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Feature Article Three Supplements Every Oregonian Should Consider

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Who hasn’t been seduced by claims of increased brain function, muscle function, collagen function, even bowel function promised by the vitamin aisle at the drugstore? If you aren’t taking any supplements, should you be? 

According to the latest Council for Responsible Nutrition survey, 68 percent of the U.S. population takes a dietary supplement such as vitamins, minerals, herbs or botanicals. The top reported supplement was a daily multivitamin, although vitamins D, C and calcium were the next most common.

“Many people take supplements, so it’s important to be smart about which supplements you take and how much you’re taking,” said Sara Lee Thomas, a registered dietitian at Good Samaritan Regional Medical Center. “Getting the correct dose is important — it’s bad to be too low and bad to be too high in a nutrient. People often think that if a little is good then a lot is better, but you can overdose even on water-soluble vitamins and get anything from kidney stones to permanent nerve damage. You really want to be in that ‘Goldilocks’ zone.”

Thomas suggests sticking to the daily value listed on the label of 100 percent. 

“The most common misconception is that the daily value is a minimum amount to prevent deficiency, but that amount is actually set high so it will meet the needs of 98 percent of the population,” said Thomas. “For example, you only need 10 mg of vitamin C a day to prevent scurvy, but the daily value for adults is set to 90 mg a day — nine times higher.”

Thomas also encourages looking for good quality supplements. Those that have a seal from independent testing facilities such as the USP, NSF or Consumerlab.com, or are listed on the Consumerlab.com website are your best bet.

“Consumerlab.com reports that one in four supplements has some sort of quality problem — wrong ingredient, wrong amount, contamination, won’t dissolve so the body can use it, and so on,” said Thomas. “Herbal supplements are even more problematic, with 40 percent of them having quality concerns. Weight loss supplements are the worst: Half of those are poor quality. People have gotten sick and even died from taking weight loss supplements.”

However supplements are still an easy way to make up for nutrients that may be missing from your diet. Thomas shares these three supplement recommendations for Oregonians:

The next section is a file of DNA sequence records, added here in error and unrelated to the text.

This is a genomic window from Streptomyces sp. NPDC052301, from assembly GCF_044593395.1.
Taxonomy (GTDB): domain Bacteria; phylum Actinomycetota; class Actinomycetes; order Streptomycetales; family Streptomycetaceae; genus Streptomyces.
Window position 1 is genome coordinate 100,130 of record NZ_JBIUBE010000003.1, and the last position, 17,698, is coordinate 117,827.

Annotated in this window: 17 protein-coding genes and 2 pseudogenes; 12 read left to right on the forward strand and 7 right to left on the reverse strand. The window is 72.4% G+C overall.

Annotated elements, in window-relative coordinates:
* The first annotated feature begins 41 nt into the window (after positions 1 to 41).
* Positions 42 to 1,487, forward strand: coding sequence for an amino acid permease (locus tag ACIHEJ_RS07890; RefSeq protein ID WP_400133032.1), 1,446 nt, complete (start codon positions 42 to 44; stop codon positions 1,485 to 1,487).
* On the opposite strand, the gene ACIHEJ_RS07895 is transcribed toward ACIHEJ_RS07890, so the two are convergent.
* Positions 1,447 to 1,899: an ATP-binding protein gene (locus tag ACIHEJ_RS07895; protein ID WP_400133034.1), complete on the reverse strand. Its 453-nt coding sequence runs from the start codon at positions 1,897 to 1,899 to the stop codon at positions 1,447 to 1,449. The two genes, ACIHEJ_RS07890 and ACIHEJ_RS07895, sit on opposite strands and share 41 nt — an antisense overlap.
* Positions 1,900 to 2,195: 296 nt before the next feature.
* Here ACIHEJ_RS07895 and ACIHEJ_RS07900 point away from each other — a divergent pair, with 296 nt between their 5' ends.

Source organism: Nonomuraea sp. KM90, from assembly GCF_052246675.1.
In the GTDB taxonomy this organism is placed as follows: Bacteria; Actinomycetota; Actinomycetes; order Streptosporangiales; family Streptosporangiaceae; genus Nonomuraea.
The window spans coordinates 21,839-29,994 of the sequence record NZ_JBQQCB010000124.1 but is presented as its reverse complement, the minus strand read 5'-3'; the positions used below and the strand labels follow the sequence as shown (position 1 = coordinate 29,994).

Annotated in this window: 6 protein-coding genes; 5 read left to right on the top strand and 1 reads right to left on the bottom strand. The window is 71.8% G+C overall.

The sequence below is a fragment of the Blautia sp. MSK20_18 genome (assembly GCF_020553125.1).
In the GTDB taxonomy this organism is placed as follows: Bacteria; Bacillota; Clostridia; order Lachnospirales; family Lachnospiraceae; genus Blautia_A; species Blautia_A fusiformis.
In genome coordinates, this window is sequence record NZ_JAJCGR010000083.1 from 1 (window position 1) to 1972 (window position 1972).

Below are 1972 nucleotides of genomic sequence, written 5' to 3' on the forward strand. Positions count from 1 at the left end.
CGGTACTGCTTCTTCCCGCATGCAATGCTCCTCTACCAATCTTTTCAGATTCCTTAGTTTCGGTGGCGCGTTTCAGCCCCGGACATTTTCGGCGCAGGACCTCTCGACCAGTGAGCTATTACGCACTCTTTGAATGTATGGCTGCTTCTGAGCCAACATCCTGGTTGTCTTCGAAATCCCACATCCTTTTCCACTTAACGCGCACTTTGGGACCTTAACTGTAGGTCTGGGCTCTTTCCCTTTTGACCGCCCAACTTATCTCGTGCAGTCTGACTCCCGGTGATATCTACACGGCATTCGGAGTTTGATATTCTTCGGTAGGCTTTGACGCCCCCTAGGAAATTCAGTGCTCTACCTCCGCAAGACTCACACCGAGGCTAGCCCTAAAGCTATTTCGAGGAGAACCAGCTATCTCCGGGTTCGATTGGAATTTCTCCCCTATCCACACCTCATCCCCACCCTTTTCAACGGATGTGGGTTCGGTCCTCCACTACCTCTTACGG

Vitamin D —2,000 IU (international units) a day is what works for most people. Take a minimum of 800 IU and a maximum of 4,000 IU a day unless you have had testing and received a medical prescription for more. Scientists have found that you can’t get enough vitamin D from even a healthy diet. We are built to get most of our vitamin D from the sun on our skin, but in Oregon, we have a vitamin D “shadow” that lasts from October to April. No matter how sunny the day, the right rays of sunshine are just not available and our bodies can’t make any vitamin D from the sun.

Vitamin B12 — If you are vegan, are on a daily heartburn medication or are over 50, take 100 to 400 mcg a day. B12 deficiency is slow and sneaky, and sometimes nerve and brain damage occurs before the deficiency is obvious. B12 is very safe.

Fish oil — If you don’t like or don’t eat fish often enough, then one to two fish oil pills a day will meet your normal nutrition requirements for long chain omega-3 fats. You can look for pills that are “enteric coated” if you experience unpleasant fish oil burps. Taking more than two pills a day may be beneficial for conditions affecting mood, heart and inflammation, but these higher amounts relate to therapy, not nutrition, and should be discussed with your doctor, especially those with an implanted defibrillator or who are on powerful blood thinners. 

It is very important to share which vitamins and supplements you are taking with your doctor and have the information recorded in your medical record, even if you only take them occasionally. Supplements can interfere with medication, surgery and even regular nutrition. 

“Supplements can be beneficial to round out a healthy diet,” said Thomas. “The important thing is to keep you and your family safe and learn what actually helps, what can hurt, and what is just a waste of money.”